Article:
Slaughter of the Innocents
Originally scheduled for June 13
painting of the Slaughter of the Innocents.
Massacre of the Innocents,” an 1824 painting by Léon Cogniet.
first thing you expect to see in the painting on this subject is a
tableau of soldiers running amok. You see very little of that,
happening just behind the inadequate hiding place the woman is
using. The painter has chosen to emphasize the effects of their
action rather than show us the soldiers themselves. The soldiers,
after all, are nothing but political pawns.
figure of the woman, on the other hand, dominates the painting. If
you are perceptive, the thing that you will see first is her stare —
directly into your eyes. You can see the terror she has; the
soldiers are coming to kill her baby. You can also see the despair.
She is barefoot; she has to carry a baby and the soldiers will be so
much faster than she can run. Her eyes turn to you, silently begging
for help. She’s cornered; no place to run and a poor place to hide.
also at the child’s eyes. His mother’s hand is over his mouth,
forbidding him to make a noise — why? The infant is bewildered by
his mother’s actions in the clamor going on around him. He is
helpless; he is frightened; therefore he is terrified.
reaction is one of instant sympathy. Why do we sympathize with the
victims in this situation?
Built into each of us is a
natural reaction to an infant. If you think not, watch what happens
when a mother brings an infant onto the playground at school. The
girls all gather around the baby. There are smiles on each face. God
designed us to love and protect the infant. The slaughter of the
innocents cuts across everything we know and feel about babies.
There is also our sense of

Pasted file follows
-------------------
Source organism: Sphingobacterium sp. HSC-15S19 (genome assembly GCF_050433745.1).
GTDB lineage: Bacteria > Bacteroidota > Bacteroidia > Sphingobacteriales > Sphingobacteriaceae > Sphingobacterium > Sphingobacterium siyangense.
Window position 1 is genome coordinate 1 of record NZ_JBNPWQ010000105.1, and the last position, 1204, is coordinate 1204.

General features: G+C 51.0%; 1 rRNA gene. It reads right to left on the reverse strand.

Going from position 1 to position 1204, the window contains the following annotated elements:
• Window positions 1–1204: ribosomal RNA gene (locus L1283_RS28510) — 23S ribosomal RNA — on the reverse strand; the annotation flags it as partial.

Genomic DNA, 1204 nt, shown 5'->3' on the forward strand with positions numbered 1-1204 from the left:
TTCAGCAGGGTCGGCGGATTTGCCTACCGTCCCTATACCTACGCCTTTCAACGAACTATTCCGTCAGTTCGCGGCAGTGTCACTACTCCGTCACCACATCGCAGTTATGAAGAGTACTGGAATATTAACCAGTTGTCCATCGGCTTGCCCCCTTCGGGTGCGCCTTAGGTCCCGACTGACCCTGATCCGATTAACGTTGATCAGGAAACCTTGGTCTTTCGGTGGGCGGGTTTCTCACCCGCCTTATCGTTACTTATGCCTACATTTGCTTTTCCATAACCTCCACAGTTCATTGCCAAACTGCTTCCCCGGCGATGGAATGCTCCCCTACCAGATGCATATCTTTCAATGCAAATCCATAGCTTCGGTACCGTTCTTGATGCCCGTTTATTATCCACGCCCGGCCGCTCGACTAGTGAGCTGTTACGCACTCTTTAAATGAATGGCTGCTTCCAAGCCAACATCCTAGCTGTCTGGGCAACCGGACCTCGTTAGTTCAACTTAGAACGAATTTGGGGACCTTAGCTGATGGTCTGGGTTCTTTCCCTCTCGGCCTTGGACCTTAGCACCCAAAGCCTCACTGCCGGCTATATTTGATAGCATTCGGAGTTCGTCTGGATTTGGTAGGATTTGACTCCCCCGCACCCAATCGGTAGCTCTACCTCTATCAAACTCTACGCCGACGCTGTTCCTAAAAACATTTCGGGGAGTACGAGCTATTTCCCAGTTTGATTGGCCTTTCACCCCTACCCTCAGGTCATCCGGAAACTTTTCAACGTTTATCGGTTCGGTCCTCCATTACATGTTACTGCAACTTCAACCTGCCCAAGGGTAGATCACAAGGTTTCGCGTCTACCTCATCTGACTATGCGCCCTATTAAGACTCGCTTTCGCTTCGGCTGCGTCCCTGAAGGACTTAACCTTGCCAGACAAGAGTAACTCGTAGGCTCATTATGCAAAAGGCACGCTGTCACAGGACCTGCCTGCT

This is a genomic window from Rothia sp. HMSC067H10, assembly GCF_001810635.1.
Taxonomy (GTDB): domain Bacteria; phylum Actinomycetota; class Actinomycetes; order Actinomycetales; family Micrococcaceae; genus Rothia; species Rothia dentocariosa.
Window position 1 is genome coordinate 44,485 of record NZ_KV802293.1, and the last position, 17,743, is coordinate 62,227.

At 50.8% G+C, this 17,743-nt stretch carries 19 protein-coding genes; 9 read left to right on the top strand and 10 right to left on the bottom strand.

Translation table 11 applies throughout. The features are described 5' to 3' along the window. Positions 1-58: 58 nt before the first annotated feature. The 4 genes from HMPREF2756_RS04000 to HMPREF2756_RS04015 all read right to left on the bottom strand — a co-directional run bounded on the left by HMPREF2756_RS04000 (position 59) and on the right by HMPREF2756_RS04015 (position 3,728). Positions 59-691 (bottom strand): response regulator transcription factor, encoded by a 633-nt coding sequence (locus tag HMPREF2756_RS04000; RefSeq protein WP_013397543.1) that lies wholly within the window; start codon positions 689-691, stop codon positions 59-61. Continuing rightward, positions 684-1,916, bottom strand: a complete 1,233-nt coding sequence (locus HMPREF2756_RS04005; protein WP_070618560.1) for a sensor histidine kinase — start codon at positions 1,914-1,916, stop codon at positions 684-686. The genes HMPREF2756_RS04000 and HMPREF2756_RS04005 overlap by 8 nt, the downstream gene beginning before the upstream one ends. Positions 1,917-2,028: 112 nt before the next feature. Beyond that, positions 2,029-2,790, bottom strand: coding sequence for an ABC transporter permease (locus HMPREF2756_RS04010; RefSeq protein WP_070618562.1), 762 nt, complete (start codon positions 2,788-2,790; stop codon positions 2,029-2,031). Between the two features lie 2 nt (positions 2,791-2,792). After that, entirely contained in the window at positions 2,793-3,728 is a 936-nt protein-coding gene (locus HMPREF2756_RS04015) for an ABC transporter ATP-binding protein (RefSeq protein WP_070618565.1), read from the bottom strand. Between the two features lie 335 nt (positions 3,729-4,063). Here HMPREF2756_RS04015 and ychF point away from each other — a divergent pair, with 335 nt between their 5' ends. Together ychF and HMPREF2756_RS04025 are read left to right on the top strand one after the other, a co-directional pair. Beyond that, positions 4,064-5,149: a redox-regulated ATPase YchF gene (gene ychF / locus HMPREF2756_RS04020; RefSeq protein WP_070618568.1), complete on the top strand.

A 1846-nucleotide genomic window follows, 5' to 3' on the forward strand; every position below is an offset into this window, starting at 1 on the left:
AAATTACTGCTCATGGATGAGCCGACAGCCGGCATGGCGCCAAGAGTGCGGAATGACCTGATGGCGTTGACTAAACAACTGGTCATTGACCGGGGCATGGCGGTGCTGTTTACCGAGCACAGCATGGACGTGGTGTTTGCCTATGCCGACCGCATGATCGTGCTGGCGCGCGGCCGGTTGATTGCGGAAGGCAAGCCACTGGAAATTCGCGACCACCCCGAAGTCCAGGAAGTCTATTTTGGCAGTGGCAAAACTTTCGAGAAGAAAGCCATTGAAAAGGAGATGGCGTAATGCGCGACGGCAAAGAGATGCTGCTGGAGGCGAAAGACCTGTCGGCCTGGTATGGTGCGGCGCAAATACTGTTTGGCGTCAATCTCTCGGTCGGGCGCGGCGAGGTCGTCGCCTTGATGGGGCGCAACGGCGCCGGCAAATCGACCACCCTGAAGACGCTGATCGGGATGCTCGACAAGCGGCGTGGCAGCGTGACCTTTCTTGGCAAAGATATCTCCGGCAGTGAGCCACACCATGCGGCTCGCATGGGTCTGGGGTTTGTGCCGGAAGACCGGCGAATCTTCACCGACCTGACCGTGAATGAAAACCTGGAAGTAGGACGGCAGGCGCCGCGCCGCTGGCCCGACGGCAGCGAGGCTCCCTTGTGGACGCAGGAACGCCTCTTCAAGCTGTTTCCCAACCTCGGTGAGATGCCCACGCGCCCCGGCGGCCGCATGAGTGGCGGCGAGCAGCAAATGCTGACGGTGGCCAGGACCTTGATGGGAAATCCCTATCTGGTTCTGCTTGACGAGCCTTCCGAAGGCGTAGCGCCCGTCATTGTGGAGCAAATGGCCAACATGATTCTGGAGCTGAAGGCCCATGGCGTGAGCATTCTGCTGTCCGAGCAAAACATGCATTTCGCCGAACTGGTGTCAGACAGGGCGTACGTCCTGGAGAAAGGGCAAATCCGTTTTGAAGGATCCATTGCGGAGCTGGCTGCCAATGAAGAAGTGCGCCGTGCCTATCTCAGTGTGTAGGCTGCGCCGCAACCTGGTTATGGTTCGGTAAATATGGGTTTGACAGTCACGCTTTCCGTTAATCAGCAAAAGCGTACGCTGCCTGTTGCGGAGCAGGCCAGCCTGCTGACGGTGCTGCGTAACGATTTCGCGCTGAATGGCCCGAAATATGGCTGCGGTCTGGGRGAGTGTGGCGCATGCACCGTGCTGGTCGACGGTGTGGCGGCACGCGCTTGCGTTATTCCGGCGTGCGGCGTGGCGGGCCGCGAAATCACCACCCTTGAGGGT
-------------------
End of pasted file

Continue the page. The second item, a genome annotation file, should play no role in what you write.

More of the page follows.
justice. This is not an unfortunate accident; if an infant dies in a
traffic accident we are, of course, sympathetic. If an infant is
slaughtered by the agents of the government we are outraged.
Particularly for those who
have felt the responsibility of great authority, the reaction also
includes our revulsion of abuse of authority. Just because you’re
the king doesn’t mean you get to slaughter anybody you particularly
these reasons we are outraged at the slaughter of the innocent.
Consider then, the ultimate slaughter of innocent — the crucifixion
of Christ. He was completely innocent; sinless. It’s not like he was
innocuously standing around; he had established himself as someone
exceptional by his miracles, particularly his healing miracles. We
would like to think today that such a man would be highly valued,
applauded and protected — a national asset, if you will. His
execution was an abuse of power by a cynical Roman governor, egged
on by his manipulators. Our natural reaction should be one of
Remember that today as you partake of communion. The bread
represents his body, the cup, his blood — a sacred body, innocent
blood. The holy, innocent one who was sacrificed for our sins is
shown to us in these emblems. As you partake, remember it was not
just any body who died for us. It was the son of God in the flesh,
sacrificed for our sins. Be outraged at the slaughter of the
innocent; be grateful for the salvation of the guilty.